During 1995-96, I did a small-scale piece of ethnography in a Year 5 class of a London primary school (Edenfield School) 2 to investigate the gendered cultures of the children and how questions around sexuality were involved in the ways gendered identities were put in place. The substantive findings of the project have been published elsewhere (Epstein, 1997; Epstein and Johnson, 1998, especially Chapters 5 and 6) so the purpose of this paper is to consider some of the methodological and ethical questions that arose during the course of the project ('warts and all' as Geoffrey Walford said when he invited me to write this chapter).
The project arose from several different strands of my work and networks. During the early 1990s I had worked on some connected projects around sexuality, gender and ethnicity on which I had collaborated with Richard Johnson (Epstein and Johnson, 1998), Peter Redman (1994) and others in the Politics of Sexuality Group (Steinberg, Epstein and Johnson, 1997). Our work in secondary schools, along with evidence from other researchers, 3 had convinced us that it was necessary to investigate what, at the time, we called 'sexual cultures' of primary schools and some of us (myself, Máirtín Mac an Ghaill and Peter Redman) had put in a bid to the Economic and Social Research Council (ESRC) for funding for a project which would have followed children from Year 6 into Year 7. This proposal, though alpha-rated did not receive funding, 4 so we were left with the problem of whether to try again and of what to do next.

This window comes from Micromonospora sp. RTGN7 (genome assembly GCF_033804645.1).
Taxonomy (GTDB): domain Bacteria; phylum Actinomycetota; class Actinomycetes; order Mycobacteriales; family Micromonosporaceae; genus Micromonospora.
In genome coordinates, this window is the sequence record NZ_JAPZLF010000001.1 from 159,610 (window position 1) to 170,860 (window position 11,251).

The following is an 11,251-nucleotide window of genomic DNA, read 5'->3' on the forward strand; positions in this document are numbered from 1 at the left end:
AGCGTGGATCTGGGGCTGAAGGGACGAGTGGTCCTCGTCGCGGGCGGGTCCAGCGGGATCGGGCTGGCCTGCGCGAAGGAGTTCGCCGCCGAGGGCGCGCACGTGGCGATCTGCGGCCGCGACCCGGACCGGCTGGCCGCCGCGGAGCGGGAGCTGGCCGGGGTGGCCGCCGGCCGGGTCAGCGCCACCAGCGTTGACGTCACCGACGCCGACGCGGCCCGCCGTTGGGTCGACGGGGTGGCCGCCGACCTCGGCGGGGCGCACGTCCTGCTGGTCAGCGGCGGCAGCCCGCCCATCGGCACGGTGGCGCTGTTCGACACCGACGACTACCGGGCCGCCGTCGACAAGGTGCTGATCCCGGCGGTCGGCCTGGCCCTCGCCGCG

Second, I had spent approximately 17 years in primary (mainly early years) schools/classrooms and two as a Teacher Adviser in a Local Education Authority (LEA) before giving up my job in 1989 to finish my PhD, so it was some time since I had had regular contact with schools. Since I had left my LEA job just as the National Curriculum was coming in, I felt that not only had I been too long outside the classroom but that the changes in UK schools which had taken place during the 1990s (following the Education Reform Act 1988 and the Education Act 1993) were so vast that my research would be seriously weakened if I did not soon spend some significant time in schools on some basis.